● AZ-02: Republican Eli Crane late last month released a Moore Information internal conducted Aug. 11-15 that showed him leading Democratic incumbent Tom O'Halleran just 45-44, though the survey didn't get much notice until now. Those numbers, dusty as they are, may help explain why the NRCC recently threw down $900,000 on an effort to unseat O'Halleran in a sprawling northeastern Arizona constituency that, under the new map, would have favored Trump by a wide 53-45.
● CA-27: Democrat Christy Smith is out with a poll from The Mellman Group taken just before Labor Day that found her edging out Republican incumbent Mike Garcia 44-42 in their third matchup. This is the first survey we've seen since April of the contest for a seat based in northern Los Angeles County that, at 55-43 Biden, is a couple points to the left of the district where Garcia beat Smith by 333 votes in 2020.
● NV-03, NV-04: The Nevada Independent reports that Morning in America PAC, a GOP group that had little money when reports were last released in early July, has spent $1 million so far to help April Becker in the 3rd District and another $280,000 to aid Sam Peters in the 4th.
● NY-22: Democrat Francis Conole this week unveiled an endorsement from Syracuse Mayor Ben Walsh, an independent who did not take sides in the competitive 2018 and 2020 contests in the previous version of this seat. Walsh is the son of former Rep. James Walsh, a Republican who represented Syracuse from 1989 until his 2009 retirement.
● OR-04: In a damning new story on Army National Guard veteran Alek Skarlatos, the Oregon Capital Chronicle details the Republican nominee's history of creepy and misogynistic behavior toward women. The Capital Chronicle notes that Skarlatos, who is 29, has "liked" Instagram photos of underage girls as young as 15 who were wearing bikinis or other revealing clothing, doing so within the past few months and dozens of times since 2020. Skarlatos issued a statement defending himself stating, "To imply that a 'follow' or a 'like' of social media influencers on Instagram with over 100,000 followers is inappropriate is absurd."
However, the story doesn't end there for Skarlatos, who narrowly lost a Douglas County commissioner race in 2018 and was also the 2020 GOP nominee in the old 4th District. Back in 2018 on a podcast interview a few months before he first ran for office, the candidate and host joked about women violently dying during sex, including Skarlatos laughing "oh yeah" in response to the host's question, "You ever thought if you choked someone and killed them in bed what would happen?" Skarlatos also complained that the women in his town of Roseburg were unattractive and that he had to travel elsewhere for dating.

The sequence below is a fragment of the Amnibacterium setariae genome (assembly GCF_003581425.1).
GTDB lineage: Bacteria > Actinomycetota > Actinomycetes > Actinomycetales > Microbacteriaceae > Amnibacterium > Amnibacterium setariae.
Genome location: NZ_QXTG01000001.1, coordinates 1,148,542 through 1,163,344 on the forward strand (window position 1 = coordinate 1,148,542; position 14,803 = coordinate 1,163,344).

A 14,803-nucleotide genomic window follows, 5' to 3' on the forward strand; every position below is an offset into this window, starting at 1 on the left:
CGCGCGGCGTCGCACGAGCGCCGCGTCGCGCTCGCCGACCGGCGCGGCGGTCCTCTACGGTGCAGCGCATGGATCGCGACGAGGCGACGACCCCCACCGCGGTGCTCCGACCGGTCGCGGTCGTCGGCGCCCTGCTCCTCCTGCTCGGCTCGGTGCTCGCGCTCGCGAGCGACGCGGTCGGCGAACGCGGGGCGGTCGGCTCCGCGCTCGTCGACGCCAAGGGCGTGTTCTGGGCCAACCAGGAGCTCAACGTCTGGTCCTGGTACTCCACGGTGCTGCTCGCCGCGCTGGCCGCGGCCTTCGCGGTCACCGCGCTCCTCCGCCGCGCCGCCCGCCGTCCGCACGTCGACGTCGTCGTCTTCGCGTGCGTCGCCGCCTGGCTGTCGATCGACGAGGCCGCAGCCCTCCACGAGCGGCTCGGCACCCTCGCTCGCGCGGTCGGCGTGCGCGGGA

In response to the reporting on the podcast comments, Skarlatos offered a classic non-apology: "Looking back at the comments I made as a 24-year-old who just left the Army, I'm disappointed. I apologize if I offended anyone."
● OH Supreme Court: Suffolk University has polled the three state Supreme Court elections taking place as partisan races this fall, giving us a rare look at contests that could have major consequences for fair elections and civil rights such as abortion access. In the race for chief justice, Democrat Jennifer Brunner and Republican Sharon Kennedy, both of whom are currently associate justices, are tied 42-42. Meanwhile, Republican Associate Justice Pat Fischer leads Democratic challenger Terri Jameson just 42-41, and fellow GOP Associate Justice Pat DeWine edges out Democratic challenger Marilyn Zayas 43-41.
Republicans currently hold a 4-3 majority on Ohio's high court, though retiring GOP Chief Justice Maureen O'Connor has been a critical swing vote and sided with her three Democratic colleagues to repeatedly strike down the GOP's congressional and legislative gerrymanders this cycle. Although Republican mapmakers were able to run out the clock and use districts deemed unconstitutional this November, those lawsuits remain ongoing for the 2024 cycle, and a lawsuit over the state's six-week abortion ban is also ongoing. But with O'Connor reaching mandatory retirement age, Democrats will have to flip a seat to gain a majority inclined to thwart gerrymandering and protect abortion access.
As we have previously noted, the battle for control over the court this cycle is complicated by the fact that Brunner and Kennedy are both seeking a promotion to chief justice. Should either one prevail, Republican Gov. Mike DeWine would be positioned to appoint a Republican replacement as associate justice. Thus, a win or defeat for Brunner will not change the partisan balance of the court this year, meaning Democrats must defeat either Fischer or DeWine to gain a majority (though the chief justice does have broader powers that would make Brunner winning that race nonetheless significant).